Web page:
Sunday, April 17, 2011

Why Do People Cheat?

In the world of psycho journalism two names stand out: Jonah Lehrer of the Wall Street Journal and Benedict Carey of the New York Times.

When I talk about psycho journalism I am referring to articles reporting the latest research in cognitive psychology.

Yesterday, I posted about Lehrer’s recent article on how the mind makes decisions. Today it’s Carey’s turn, for an excellent piece about why people cheat. Link here.

Studying cheaters contains its own difficulties. Why would you assume that cheaters are telling the truth about their motives? How do you know that they are not cheating on the tests or surveys or interviews you perform?

As it happens, cheaters do not to see themselves as cheaters. They see themselves as victims of injustice or unfairness. By cheating they are leveling the playing field.

Neurologist Dr. Anjan Chatterjee takes up this point, with a twist. He says: “Cheating is especially easy to justify when you frame situations to cast yourself as a victim of some kind of unfairness. Then it becomes a matter of evening the score; you’re not cheating, you’re restoring fairness.”

Dr. Chatterjee is suggesting that some cheaters rationalize their behavior by casting themselves as victims. The more you feel that the game is rigged the less you feel that you need to play by the rules.

As Carey notes, you may end up feeling that only chumps play by the rules. If you think that the rules are not the rules, and that everyone else is playing by a different set of rules, you might cheat in order to feel just like everyone else. In your mind this does not make you a bad person.

When politicians try to persuade people that all of life’s inequalities are proof of social injustice they are casting large numbers of people as victims of unfairness.

If so, they are encouraging them to cheat.

As everyone knows, and as the old saying goes, life isn’t fair. Some people have advantages over others. Some children have parents who place more value on education or on football. Some children have parents who spend more time tutoring them. Some children have parents who can hire better tutors or send the children to tennis camp. And some children are naturally more athletic or are born with higher IQs or greater musical aptitude.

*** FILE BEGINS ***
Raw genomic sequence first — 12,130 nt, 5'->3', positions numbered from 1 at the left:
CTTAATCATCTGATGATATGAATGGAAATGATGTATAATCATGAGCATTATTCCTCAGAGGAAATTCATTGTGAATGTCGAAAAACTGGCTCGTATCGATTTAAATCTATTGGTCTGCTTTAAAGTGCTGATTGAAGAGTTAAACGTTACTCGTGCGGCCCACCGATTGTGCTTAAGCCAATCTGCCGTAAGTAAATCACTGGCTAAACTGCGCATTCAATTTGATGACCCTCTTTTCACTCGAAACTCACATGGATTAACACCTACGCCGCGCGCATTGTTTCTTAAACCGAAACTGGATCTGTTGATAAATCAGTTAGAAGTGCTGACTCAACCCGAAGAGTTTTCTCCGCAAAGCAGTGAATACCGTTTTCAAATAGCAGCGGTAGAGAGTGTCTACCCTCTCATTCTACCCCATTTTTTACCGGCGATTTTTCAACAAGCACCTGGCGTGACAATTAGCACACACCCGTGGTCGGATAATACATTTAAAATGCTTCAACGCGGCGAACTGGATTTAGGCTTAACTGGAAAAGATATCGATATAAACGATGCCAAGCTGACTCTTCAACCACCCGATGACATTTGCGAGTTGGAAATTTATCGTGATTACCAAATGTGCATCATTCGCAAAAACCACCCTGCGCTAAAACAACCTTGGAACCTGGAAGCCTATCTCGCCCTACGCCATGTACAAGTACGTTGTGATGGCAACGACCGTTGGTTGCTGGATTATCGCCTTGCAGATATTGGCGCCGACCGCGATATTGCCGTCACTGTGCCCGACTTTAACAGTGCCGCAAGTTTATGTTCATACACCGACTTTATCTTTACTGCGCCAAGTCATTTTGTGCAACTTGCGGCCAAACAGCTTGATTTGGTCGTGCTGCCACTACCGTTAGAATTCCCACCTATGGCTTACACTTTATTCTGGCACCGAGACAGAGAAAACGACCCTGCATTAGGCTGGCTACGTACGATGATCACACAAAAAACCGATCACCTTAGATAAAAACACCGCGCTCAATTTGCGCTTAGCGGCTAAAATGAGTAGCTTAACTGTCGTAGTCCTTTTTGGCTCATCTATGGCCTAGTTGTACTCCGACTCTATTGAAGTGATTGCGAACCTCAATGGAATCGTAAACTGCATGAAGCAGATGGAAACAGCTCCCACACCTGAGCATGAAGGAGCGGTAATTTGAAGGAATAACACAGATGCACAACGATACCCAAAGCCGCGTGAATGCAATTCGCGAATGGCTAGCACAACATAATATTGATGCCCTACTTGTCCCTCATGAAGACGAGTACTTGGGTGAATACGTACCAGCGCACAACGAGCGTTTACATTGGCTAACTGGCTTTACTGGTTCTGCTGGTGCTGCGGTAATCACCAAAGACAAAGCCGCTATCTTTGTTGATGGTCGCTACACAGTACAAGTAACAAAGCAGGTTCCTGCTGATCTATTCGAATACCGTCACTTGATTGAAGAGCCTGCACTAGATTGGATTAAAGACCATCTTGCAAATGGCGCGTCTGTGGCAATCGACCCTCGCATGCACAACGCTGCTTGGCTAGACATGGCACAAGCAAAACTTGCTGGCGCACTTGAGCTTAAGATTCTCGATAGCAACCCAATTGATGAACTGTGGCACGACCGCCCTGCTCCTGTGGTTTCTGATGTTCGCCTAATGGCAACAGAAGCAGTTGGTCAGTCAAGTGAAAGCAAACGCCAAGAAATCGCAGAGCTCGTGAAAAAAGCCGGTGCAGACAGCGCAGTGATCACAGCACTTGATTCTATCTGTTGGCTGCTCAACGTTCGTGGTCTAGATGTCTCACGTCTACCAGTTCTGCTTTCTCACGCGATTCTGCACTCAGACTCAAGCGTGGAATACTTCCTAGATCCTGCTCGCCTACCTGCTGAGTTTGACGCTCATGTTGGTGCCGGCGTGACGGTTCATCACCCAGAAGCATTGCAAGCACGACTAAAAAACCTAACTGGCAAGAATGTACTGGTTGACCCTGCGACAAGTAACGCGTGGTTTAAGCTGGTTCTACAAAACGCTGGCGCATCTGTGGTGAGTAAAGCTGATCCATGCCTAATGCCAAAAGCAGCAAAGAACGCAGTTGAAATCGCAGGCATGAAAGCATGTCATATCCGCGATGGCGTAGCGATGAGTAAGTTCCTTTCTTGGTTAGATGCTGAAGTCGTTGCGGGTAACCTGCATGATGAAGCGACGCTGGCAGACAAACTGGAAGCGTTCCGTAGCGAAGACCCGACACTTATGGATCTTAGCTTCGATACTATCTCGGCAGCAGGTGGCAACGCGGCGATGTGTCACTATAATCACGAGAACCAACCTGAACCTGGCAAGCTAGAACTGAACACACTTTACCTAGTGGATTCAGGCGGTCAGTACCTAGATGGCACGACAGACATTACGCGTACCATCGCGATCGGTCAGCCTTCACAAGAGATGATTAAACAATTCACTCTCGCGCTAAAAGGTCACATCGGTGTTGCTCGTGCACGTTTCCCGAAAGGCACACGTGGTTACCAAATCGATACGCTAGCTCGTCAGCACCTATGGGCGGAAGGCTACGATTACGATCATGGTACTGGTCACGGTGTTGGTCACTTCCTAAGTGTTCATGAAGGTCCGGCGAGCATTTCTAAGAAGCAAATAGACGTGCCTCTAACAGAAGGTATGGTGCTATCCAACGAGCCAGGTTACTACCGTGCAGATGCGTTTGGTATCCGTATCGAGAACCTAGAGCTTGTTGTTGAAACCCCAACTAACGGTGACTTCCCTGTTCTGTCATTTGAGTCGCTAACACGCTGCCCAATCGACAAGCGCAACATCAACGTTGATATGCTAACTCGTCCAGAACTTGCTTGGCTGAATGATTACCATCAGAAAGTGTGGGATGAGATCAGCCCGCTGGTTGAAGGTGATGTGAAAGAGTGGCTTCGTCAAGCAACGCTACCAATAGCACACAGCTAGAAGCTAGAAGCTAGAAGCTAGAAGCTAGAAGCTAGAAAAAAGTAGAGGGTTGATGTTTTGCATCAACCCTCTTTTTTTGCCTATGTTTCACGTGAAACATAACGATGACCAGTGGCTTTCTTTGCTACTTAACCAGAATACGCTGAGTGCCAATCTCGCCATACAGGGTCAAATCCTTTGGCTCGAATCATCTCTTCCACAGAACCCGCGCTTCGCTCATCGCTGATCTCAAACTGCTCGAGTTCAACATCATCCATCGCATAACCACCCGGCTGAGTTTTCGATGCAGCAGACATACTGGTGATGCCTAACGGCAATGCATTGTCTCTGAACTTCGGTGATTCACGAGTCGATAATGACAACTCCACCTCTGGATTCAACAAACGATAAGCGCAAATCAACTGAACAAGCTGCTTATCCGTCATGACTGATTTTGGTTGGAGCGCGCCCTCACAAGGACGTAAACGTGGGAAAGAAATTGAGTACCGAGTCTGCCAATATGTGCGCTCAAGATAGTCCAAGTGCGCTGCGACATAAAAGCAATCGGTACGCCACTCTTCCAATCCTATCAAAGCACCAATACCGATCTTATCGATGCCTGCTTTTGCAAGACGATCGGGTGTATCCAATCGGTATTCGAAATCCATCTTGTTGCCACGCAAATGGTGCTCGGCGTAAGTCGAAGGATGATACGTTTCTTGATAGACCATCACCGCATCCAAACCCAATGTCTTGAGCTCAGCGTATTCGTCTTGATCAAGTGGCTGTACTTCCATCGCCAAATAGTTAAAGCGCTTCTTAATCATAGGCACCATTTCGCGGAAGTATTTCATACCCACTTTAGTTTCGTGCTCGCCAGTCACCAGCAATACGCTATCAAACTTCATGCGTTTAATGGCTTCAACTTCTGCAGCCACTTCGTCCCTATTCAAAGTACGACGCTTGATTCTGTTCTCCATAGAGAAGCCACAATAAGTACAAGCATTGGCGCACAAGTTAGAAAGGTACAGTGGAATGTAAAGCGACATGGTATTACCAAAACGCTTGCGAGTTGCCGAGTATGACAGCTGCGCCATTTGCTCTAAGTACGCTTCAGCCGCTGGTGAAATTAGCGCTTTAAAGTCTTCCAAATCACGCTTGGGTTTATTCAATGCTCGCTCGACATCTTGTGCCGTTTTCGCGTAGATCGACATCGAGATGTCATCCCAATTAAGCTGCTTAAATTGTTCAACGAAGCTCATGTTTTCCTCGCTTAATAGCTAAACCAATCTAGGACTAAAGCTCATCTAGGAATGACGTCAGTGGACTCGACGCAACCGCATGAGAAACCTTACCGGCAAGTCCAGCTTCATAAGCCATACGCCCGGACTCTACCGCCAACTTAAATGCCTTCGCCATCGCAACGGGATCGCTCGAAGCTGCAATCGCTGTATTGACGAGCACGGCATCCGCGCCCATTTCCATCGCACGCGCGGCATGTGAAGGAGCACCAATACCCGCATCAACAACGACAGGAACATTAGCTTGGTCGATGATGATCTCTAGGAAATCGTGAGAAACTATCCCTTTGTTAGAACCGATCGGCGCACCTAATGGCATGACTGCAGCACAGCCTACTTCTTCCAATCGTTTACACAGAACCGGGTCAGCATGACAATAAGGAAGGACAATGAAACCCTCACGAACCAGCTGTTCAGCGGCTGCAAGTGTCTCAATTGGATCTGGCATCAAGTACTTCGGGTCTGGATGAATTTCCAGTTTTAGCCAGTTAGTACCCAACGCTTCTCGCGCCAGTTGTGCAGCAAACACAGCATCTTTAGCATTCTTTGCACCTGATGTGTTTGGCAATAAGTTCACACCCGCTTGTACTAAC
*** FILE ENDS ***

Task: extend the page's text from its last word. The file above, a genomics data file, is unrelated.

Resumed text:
Success and failure in life usually has something to do with the advantages and disadvantages you have. Often these advantages have not been earned. Sometimes they have been earned, but not by the beneficiary.

No two people really start in the same place. If that is your definition of justice, then you are in the business of creating grievances. And grievances are a great excuse for cheating.

This does not obviate the fact that some games really are rigged, that some people are treated unfairly, and that some bosses are abusive.

Then, it makes sense that people try to bend the rules, but the situations Carey describes do not seem to me to be cheating.

In his words: “In studies of workplace behavior, psychologists have found that in situations where bosses are abusive, many employees withhold the unpaid extras that help an organization, like being courteous to customers or helping co-workers with problems.”

If a boss treats his staff badly, they are more likely to work less, to feel less motivated, to do the minimum required. To my mind this is not the same as stealing money from the cash drawer or lying about one’s time or arrival or departure.

Similarly, when people feel that the tax code is unfair, they sometimes decide to work less. They are not cheating, but making a rational decision.

Working less because it is not worth the effort is not the same thing as cheating on your taxes.

Explanations have their utility, but no one is trying to rationalize bad behavior. When you come down to it, cheaters have bad character.

But how does bad character develop?

Carey explains that it is not a slippery-slope. Their movement to the dark side begins with “small infractions” but eventually leads to a decision to self-identify as a cheat.

In Carey’s words: “The boilerplate tale of a good soul gone wrong is well known. It begins with small infractions — illegally downloading a few songs, skimming small amounts from the register, lies of omission on taxes — and grows by increments. The experiment becomes a hobby that becomes a way of life.

“This slippery-slope story obscures the process of moving to the dark side; namely, that people subconsciously seek shortcuts more than they realize — and make a deliberate decision when they begin to cheat in earnest.”

Carey is describing a journey. A moral individual cuts a corner or two at first, but finally ends up selling his soul. He identifies himself as a cheater, an immoral individual.

Why should this be so? Perhaps he reaches a tipping point, where the preponderance of his cheating behavior makes it impossible for him to cling to the illusion that he is an honest man.

Carey also reports that the best way to discourage cheating is to be clear about the rules and to hold people accountable for following them.

Business executives would do well to heed this advice. Your staff functions best when they know what is required of them, when they understand your policies and mission, when they know what the rules are, and when they know that they will be held accountable for their failures.

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